It’s always entertaining to watch folks get worked up about the pride they feel when defending those brave white Southerners, who in 1860-61 were doing nothing more than standing up against an evil federal government that had stepped beyond its constitutional authority. For many, it’s nothing less than an act of patriotism that may have to be carried out again if we are not careful. In this interpretation of American history, the American Civil War ushered in a new era of corrupt government. Lincoln fits perfectly into the role of arch villain, not simply for ordering the total destruction of the Confederacy, but for his blatant disregard of the Constitution. The act of secession and the war itself constituted the final stand against this blatant disregard for the Constitution.
What is interesting, of course, is that these very same people fail to extend their argument further. Why not continue to defend these salient constitutional issues within the history of the Confederacy itself? After all, a closer look at the historical record may reveal an even more defiant stand against the encroachments on states’ and individual rights in the Confederacy as opposed to the United States between 1861 and 1865. Wouldn’t it be nice to be able to add to the argument that the 1860s represented a fundamental shift in our assumptions about the proper relationship between the states and the federal government?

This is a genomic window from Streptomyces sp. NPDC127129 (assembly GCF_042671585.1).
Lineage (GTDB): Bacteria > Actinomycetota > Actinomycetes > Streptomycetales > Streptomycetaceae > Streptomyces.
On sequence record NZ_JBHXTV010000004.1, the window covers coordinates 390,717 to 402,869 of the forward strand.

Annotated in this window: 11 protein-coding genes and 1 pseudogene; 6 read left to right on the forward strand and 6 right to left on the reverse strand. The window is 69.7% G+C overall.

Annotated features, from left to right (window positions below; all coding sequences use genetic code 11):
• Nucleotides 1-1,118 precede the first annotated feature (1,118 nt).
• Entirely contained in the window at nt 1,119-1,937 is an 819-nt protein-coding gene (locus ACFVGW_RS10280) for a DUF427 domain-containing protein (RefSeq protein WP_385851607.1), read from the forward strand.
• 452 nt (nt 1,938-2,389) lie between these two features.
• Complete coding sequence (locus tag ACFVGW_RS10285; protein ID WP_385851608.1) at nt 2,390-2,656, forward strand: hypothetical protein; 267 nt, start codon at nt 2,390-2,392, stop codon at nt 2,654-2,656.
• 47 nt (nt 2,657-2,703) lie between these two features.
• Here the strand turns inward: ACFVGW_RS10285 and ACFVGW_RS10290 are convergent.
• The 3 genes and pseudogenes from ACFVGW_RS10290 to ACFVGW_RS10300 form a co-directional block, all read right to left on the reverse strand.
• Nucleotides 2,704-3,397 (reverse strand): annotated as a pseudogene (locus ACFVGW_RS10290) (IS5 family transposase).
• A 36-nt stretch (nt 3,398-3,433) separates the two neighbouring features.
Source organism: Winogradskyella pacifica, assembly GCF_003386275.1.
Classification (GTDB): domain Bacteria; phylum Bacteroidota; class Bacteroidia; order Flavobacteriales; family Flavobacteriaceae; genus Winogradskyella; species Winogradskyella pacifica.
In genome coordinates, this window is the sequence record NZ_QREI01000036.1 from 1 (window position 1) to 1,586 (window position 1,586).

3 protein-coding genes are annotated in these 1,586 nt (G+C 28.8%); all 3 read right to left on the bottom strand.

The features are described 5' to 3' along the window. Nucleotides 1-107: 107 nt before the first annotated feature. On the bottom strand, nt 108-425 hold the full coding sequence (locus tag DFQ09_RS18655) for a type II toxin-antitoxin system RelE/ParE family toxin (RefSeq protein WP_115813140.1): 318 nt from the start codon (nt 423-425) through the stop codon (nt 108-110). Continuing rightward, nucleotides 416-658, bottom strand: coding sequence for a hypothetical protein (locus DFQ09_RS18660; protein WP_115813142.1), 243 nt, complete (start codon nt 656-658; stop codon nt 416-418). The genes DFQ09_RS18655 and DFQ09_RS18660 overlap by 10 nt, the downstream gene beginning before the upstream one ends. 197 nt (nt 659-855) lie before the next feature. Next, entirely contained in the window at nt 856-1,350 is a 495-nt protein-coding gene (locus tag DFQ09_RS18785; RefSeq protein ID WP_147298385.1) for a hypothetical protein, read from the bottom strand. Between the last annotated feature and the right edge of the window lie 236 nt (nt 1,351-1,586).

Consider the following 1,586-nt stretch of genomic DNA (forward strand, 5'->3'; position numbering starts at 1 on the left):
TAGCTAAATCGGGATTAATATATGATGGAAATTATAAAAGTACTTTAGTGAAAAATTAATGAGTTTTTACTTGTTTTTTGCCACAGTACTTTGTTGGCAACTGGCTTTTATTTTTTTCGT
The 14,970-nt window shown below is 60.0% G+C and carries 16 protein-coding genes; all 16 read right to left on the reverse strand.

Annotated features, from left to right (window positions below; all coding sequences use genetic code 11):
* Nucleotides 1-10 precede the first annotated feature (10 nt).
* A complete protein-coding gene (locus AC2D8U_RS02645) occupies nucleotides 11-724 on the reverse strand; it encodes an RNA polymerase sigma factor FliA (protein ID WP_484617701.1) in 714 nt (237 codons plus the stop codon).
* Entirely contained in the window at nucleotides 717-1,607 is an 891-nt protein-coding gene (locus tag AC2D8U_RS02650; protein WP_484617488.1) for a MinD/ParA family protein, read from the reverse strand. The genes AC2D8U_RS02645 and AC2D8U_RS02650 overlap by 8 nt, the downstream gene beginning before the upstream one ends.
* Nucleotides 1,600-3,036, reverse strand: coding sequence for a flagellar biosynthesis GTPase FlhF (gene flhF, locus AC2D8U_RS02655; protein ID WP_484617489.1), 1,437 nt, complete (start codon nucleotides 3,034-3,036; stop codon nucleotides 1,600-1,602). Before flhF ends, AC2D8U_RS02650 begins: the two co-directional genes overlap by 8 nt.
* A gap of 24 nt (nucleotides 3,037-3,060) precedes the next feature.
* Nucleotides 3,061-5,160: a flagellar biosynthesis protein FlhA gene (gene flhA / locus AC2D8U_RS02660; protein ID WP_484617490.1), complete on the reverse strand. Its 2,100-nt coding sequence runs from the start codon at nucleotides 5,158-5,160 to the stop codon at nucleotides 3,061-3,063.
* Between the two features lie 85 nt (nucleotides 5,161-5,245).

A cursory glance at the historical record suggests that Southern slaveholders are begging to be embraced as defending their rights against what they perceived to be a corrupt government. Throughout the war they stood up against every attempt on the part of the Confederate government to impress their slaves for military purposes. They did so not only because they knew there would be a good chance that their slaves would run away, but that the legislation constituted a direct threat to their individual rights as property holders. Stephanie McCurry does a brilliant job of explaining all of this in her book, Confederate Reckoning: Power and Politics in the Civil War South. If we understand the direct connection between states’ right and slaveholders’ rights we can more easily view the slaveholding class as engaged in a broader struggle to protect their individual rights, first against the United States and, within a short period of time, the Confederate States of America.